Hello CFS Clients and perspective Clients, This global pandemic has changed our lives in unprecedented ways. Individuals and families are dealing with massive amounts of stress and uncertainty. The remarkable thing in it all, though, is that we can look around and see so much resiliency, generosity, and flexibility radiating from people all over the world. We are all learning new skills and pushing ourselves outside of our comfort zones to make the best of this situation. We have seen so many of you completely uproot your day-to-day lives to make the move to online service delivery, all while maintaining your job, family and life. Although there is still a large learning curve for many of us, please keep pressing ahead. Our staff continues to be dedicated to serving our client, community and churches through the safety of their homes. Although I miss seeing their smiling faces in the office, I am proud of the work that CFS's staff have been able to accomplish during this transition and I deeply appreciate their flexibility and fortitude. We also appreciate our professional partners and the work they continue to do to support and advocate for our clients . The United Way and partner agencies have stepped up during this time of need for the people we serve. We are all still here to help our current clients, perspective new clients and the community in whatever way we can and continue to look for creative ways to support the those in need. We can help you if you are struggling via the phone or telemedicine. Please do not hesitate to call us at 205-324-6561 for support during COVID-19 or email us at firstname.lastname@example.org
Yours in Christ, Oz Chavez Executive Director
Updated on April 15, 2020 CFS offices continue to be closed for face to face services. CFS is currently providing telemedicine and phone counseling to existing and new patients. Please call your local CFS office for appointments. “We will continue to monitor the situation and update this page with any new developments. "Effective April 15, 2020 our patients forms are available online digitally. When calling CFS for services you will be asked for your email and phone number as to allow us to email you our complete package to fill out on your phone or computer to schedule an appointment with one of our clinicians.
Manage Anxiety & Stress from Coronavirus Outbreak The outbreak of coronavirus disease 2019 (COVID-19) may be stressful for people. Fear and anxiety about a disease can be overwhelming and cause strong emotions in adults and children. Coping with stress will make you, the people you care about, and your community stronger.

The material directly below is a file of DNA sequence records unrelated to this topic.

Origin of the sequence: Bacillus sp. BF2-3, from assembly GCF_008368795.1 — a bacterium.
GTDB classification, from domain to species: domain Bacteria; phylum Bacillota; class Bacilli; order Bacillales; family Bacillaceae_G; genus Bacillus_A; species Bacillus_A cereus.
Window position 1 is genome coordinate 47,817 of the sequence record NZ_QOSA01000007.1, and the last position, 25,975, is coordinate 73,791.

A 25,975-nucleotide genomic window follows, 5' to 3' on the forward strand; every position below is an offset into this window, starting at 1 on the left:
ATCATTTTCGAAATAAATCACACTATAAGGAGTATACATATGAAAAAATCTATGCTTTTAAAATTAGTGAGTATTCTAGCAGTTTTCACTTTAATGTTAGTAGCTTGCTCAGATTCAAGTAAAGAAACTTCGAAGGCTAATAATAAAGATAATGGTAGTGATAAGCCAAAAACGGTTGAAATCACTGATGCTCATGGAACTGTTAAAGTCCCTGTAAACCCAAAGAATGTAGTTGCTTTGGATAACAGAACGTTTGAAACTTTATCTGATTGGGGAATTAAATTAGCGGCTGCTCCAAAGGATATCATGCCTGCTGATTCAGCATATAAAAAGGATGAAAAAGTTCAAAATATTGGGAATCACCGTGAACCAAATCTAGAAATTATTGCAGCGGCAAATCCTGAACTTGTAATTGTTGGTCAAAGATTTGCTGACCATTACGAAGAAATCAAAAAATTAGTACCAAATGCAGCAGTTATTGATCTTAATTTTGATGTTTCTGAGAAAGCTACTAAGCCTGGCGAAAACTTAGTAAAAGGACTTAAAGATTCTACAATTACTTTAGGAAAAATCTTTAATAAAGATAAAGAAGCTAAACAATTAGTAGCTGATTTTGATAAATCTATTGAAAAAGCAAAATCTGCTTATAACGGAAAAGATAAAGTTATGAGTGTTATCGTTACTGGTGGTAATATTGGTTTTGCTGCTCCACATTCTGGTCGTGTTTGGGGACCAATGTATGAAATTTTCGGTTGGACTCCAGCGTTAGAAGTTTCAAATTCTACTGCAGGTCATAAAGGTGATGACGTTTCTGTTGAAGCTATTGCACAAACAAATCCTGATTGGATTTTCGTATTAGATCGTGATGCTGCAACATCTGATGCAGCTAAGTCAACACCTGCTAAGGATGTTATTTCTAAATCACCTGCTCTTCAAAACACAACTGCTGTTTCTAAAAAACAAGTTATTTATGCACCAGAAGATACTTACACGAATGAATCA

Everyone reacts differently to stressful situations. How you respond to the outbreak can depend on your background, the things that make you different from other people, and the community you live in. People who may respond more strongly to the stress of a crisis include
Older people and people with chronic diseases who are at higher risk for COVID-19
Children and teens
People who are helping with the response to COVID-19, like doctors and other health care providers, or first responders
People who have mental health conditions including problems with substance use
If you, or someone you care about, are feeling overwhelmed with emotions like sadness, depression, or anxiety, or feel like you want to harm yourself or others call
Substance Abuse and Mental Health Services Administration’s (SAMHSA’s) Disaster Distress Helpline: 1-800-985-5990 or text TalkWithUs to 66746. (TTY 1-800-846-8517)
Stress during an infectious disease outbreak can include
Fear and worry about your own health and the health of your loved ones
Changes in sleep or eating patterns
Difficulty sleeping or concentrating
Worsening of chronic health problems
Increased use of alcohol, tobacco, or other drugs
People with preexisting mental health conditions should continue with their treatment and be aware of new or worsening symptoms. Additional information can be found at the Substance Abuse and Mental Health Services Administration (SAMHS) website.
Taking care of yourself, your friends, and your family can help you cope with stress. Helping others cope with their stress can also make your community stronger. Things you can do to support yourself
Take breaks from watching, reading, or listening to news stories, including social media. Hearing about the pandemic repeatedly can be upsetting.